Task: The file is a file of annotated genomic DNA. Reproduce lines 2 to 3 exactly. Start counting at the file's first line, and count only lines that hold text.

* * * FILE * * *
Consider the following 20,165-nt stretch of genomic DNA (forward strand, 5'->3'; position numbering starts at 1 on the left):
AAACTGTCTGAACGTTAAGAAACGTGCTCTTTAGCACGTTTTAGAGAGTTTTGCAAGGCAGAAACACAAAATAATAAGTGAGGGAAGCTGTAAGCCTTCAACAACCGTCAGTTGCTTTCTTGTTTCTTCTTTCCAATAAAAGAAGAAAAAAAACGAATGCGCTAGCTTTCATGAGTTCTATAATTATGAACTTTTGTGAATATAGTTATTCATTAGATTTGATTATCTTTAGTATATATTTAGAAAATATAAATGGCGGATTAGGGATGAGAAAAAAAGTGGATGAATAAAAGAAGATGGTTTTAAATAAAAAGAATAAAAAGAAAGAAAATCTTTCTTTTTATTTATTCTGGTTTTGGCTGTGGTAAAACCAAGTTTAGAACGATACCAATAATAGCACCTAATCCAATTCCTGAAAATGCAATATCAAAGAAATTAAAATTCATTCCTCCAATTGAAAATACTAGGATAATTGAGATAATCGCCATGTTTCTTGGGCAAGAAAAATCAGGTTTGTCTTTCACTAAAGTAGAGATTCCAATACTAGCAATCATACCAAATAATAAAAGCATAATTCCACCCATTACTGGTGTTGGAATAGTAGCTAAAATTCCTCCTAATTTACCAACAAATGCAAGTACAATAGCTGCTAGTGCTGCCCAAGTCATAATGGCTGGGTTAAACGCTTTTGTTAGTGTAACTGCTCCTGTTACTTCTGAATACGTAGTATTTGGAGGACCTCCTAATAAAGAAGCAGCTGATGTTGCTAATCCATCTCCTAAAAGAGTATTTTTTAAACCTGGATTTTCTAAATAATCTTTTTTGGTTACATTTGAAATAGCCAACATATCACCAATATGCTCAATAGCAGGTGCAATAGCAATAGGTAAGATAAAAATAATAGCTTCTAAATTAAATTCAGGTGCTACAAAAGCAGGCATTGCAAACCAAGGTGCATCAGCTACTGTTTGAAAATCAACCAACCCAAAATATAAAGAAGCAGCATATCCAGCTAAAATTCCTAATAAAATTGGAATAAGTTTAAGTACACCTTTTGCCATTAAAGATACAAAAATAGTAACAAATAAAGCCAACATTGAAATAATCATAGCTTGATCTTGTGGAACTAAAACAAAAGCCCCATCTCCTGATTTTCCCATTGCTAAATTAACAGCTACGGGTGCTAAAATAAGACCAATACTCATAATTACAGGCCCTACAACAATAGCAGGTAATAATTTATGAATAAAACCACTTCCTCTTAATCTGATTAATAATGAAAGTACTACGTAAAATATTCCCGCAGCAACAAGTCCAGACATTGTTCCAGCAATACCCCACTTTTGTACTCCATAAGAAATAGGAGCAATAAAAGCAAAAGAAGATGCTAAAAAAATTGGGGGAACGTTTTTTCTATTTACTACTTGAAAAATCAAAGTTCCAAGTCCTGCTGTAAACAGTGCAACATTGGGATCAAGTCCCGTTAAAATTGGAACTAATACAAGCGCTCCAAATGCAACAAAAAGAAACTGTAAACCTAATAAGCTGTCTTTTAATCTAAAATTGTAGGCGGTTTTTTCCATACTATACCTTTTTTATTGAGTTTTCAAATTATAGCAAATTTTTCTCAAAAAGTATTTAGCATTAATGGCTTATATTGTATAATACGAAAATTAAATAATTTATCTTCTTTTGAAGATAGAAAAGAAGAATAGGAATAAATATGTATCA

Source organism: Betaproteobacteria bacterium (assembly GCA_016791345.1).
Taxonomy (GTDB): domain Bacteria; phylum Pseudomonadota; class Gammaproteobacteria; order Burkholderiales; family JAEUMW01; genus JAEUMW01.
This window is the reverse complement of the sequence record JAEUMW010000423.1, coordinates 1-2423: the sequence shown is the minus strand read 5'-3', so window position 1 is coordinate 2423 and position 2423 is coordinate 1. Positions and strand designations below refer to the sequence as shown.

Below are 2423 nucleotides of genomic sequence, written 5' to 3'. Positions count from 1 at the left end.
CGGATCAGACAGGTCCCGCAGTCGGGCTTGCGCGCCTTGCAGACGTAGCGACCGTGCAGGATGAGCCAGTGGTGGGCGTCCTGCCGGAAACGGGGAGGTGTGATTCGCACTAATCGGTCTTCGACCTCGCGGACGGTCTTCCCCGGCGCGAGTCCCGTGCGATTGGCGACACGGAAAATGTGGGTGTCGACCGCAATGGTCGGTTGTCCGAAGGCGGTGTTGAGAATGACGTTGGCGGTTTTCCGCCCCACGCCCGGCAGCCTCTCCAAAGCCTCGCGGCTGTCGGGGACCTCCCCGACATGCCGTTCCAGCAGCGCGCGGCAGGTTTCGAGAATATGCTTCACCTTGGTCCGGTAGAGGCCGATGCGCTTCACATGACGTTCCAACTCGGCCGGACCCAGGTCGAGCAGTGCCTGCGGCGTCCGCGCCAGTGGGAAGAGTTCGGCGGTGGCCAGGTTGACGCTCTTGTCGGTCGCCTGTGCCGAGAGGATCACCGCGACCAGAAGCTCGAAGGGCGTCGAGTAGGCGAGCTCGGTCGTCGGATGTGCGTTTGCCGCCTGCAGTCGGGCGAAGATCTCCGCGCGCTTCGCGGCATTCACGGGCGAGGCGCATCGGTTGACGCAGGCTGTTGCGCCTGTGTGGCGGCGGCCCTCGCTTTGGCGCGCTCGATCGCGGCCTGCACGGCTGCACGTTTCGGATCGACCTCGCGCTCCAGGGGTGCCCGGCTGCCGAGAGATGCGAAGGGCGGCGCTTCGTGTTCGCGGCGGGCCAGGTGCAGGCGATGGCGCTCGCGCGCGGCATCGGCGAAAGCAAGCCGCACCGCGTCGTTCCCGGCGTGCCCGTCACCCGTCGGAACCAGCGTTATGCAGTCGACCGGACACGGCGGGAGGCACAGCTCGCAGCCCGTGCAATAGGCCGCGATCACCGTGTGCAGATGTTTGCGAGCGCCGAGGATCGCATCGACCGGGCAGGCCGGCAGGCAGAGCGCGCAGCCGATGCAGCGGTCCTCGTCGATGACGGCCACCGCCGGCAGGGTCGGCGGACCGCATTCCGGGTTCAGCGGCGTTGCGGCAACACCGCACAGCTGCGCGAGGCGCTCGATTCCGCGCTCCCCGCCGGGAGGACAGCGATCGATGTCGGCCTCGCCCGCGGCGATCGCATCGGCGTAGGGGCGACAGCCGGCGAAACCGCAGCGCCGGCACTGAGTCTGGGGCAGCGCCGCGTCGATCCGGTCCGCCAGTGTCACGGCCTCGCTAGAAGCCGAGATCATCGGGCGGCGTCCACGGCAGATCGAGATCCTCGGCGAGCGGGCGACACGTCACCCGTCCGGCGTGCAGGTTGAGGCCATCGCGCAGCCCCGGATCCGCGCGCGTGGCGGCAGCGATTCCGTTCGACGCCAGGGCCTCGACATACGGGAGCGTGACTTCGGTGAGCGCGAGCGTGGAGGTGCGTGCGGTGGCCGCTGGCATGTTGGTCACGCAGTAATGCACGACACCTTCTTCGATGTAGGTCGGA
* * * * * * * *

AAACTGTCTGAACGTTAAGAAACGTGCTCTTTAGCACGTTTTAGAGAGTTTTGCAAGGCAGAAACACAAAATAATAAGTGAGGGAAGCTGTAAGCCTTCAACAACCGTCAGTTGCTTTCTTGTTTCTTCTTTCCAATAAAAGAAGAAAAAAAACGAATGCGCTAGCTTTCATGAGTTCTATAATTATGAACTTTTGTGAATATAGTTATTCATTAGATTTGATTATCTTTAGTATATATTTAGAAAATATAAATGGCGGATTAGGGATGAGAAAAAAAGTGGATGAATAAAAGAAGATGGTTTTAAATAAAAAGAATAAAAAGAAAGAAAATCTTTCTTTTTATTTATTCTGGTTTTGGCTGTGGTAAAACCAAGTTTAGAACGATACCAATAATAGCACCTAATCCAATTCCTGAAAATGCAATATCAAAGAAATTAAAATTCATTCCTCCAATTGAAAATACTAGGATAATTGAGATAATCGCCATGTTTCTTGGGCAAGAAAAATCAGGTTTGTCTTTCACTAAAGTAGAGATTCCAATACTAGCAATCATACCAAATAATAAAAGCATAATTCCACCCATTACTGGTGTTGGAATAGTAGCTAAAATTCCTCCTAATTTACCAACAAATGCAAGTACAATAGCTGCTAGTGCTGCCCAAGTCATAATGGCTGGGTTAAACGCTTTTGTTAGTGTAACTGCTCCTGTTACTTCTGAATACGTAGTATTTGGAGGACCTCCTAATAAAGAAGCAGCTGATGTTGCTAATCCATCTCCTAAAAGAGTATTTTTTAAACCTGGATTTTCTAAATAATCTTTTTTGGTTACATTTGAAATAGCCAACATATCACCAATATGCTCAATAGCAGGTGCAATAGCAATAGGTAAGATAAAAATAATAGCTTCTAAATTAAATTCAGGTGCTACAAAAGCAGGCATTGCAAACCAAGGTGCATCAGCTACTGTTTGAAAATCAACCAACCCAAAATATAAAGAAGCAGCATATCCAGCTAAAATTCCTAATAAAATTGGAATAAGTTTAAGTACACCTTTTGCCATTAAAGATACAAAAATAGTAACAAATAAAGCCAACATTGAAATAATCATAGCTTGATCTTGTGGAACTAAAACAAAAGCCCCATCTCCTGATTTTCCCATTGCTAAATTAACAGCTACGGGTGCTAAAATAAGACCAATACTCATAATTACAGGCCCTACAACAATAGCAGGTAATAATTTATGAATAAAACCACTTCCTCTTAATCTGATTAATAATGAAAGTACTACGTAAAATATTCCCGCAGCAACAAGTCCAGACATTGTTCCAGCAATACCCCACTTTTGTACTCCATAAGAAATAGGAGCAATAAAAGCAAAAGAAGATGCTAAAAAAATTGGGGGAACGTTTTTTCTATTTACTACTTGAAAAATCAAAGTTCCAAGTCCTGCTGTAAACAGTGCAACATTGGGATCAAGTCCCGTTAAAATTGGAACTAATACAAGCGCTCCAAATGCAACAAAAAGAAACTGTAAACCTAATAAGCTGTCTTTTAATCTAAAATTGTAGGCGGTTTTTTCCATACTATACCTTTTTTATTGAGTTTTCAAATTATAGCAAATTTTTCTCAAAAAGTATTTAGCATTAATGGCTTATATTGTATAATACGAAAATTAAATAATTTATCTTCTTTTGAAGATAGAAAAGAAGAATAGGAATAAATATGTATCA

Source organism: Betaproteobacteria bacterium (assembly GCA_016791345.1).